Maia’s Birth Day

Over the last eleven weeks, in the midst of one round of finals, a new set of classes, a hundreds-of-miles-move (with wife and dog and cat and baby all in one car together), and your daily dose of grad school homework, I’ve put off writing my daughter’s birth story. Some of the reason for this is procrastination, but a bigger reason is that I believed that the experience would defy description until some of the memory had faded and I could apply words to it justly. My father says that women often forget the gory details of birth as an evolutionary mechanism–if they remembered, he says, they’d never in a million years want to have another one. I’ve done my part to help prepare for child number two by forgetting a little bit of the birth story, but I think I’ve remembered enough to give an account that Kristine can be proud of and Maia will someday be excited to read. I hope that it’s accessible enough for each of you to enjoy reading it, too. Skip ahead where necessary; the headings I’ve added should help you find the parts that you’ll find most interesting. For the truncated version, head straight down to “Delivery,” but know as you go that a start-to-finish read isn’t reserved only for grandma(s).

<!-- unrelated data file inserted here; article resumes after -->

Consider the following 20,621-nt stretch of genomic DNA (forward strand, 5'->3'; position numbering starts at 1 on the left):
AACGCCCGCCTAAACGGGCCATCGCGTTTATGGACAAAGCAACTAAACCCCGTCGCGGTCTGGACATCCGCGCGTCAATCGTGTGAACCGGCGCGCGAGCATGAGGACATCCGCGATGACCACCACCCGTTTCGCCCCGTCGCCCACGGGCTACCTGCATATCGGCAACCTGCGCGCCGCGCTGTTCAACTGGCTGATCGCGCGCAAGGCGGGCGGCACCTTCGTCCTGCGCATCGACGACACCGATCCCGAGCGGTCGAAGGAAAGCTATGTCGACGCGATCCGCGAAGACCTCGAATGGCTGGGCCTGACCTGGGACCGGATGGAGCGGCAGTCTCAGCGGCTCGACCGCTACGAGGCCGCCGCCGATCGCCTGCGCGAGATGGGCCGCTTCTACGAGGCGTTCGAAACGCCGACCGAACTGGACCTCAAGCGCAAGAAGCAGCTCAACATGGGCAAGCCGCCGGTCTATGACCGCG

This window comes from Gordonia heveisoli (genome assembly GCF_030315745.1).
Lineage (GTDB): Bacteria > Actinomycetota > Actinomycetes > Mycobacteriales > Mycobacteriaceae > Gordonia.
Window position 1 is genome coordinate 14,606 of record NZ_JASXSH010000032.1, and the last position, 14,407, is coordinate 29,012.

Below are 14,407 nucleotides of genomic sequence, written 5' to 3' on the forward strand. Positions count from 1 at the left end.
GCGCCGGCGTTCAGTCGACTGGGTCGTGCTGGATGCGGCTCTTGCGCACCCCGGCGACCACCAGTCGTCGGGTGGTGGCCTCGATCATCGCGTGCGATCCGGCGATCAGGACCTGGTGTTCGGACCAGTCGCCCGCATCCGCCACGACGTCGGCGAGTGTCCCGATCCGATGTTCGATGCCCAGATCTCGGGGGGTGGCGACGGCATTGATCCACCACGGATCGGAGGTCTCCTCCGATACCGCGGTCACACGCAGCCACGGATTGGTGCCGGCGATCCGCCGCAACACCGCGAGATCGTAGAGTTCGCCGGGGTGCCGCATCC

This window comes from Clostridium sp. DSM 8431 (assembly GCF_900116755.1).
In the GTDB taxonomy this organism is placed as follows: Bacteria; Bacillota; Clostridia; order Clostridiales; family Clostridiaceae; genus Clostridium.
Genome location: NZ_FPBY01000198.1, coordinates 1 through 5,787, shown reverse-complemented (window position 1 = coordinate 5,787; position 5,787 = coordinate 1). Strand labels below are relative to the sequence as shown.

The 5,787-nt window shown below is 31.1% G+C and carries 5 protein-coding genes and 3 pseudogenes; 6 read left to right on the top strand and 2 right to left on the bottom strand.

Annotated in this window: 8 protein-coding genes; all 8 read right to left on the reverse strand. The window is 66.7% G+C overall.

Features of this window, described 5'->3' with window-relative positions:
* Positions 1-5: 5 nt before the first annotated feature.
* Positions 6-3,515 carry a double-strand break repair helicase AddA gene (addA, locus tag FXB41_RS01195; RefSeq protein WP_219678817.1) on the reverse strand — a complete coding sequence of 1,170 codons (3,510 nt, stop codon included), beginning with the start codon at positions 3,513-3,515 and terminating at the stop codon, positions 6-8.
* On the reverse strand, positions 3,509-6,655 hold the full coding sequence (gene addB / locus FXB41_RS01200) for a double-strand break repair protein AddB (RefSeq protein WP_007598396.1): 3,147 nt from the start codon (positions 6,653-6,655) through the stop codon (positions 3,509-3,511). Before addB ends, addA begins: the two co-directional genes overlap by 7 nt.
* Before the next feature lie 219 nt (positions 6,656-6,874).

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While I was Gone

I just glanced at the blog and realized that I haven’t posted a new entry in over thirteen months. That’s a long time to be away, but you can trust that I haven’t been wasting my time on frivolous pursuits, nor did I treat Infinite Jest as the pinnacle of writing and thereby resign myself to never write another word.

In January, I applied to a handful of graduate programs for education policy, and was admitted in March to Stanford University, among others. I began a nine-month Master’s program in September 2012.

Just before leaving for admitted student events at Harvard and Stanford, Kristine told me that she was pregnant: if everything went well, we’d be expecting in early December.

On July 27, we two were married, with our little Bean in utero. We celebrated with a rooftop wedding under a Portland sunset, a live guitarist, handmade napkins, and wonderfully supportive and energetic friends and family. And a few shots of whiskey (for me, not for her).

In December, our daughter Maia Bean Fisher was born. While 2012 was a big year, nothing could touch this experience for me and Kristine. I am now a father–something I seem to have been preparing for since I was a nine year-old kid who would rather stay home with my dad and hand out the candy than go out trick-or-treating on Halloween.

My next step is to write Maia’s birth story, which I will post here. It will be hard to pen a description of something that was, quite literally, indescribable. But, I make lofty goals and will aim at it nonetheless.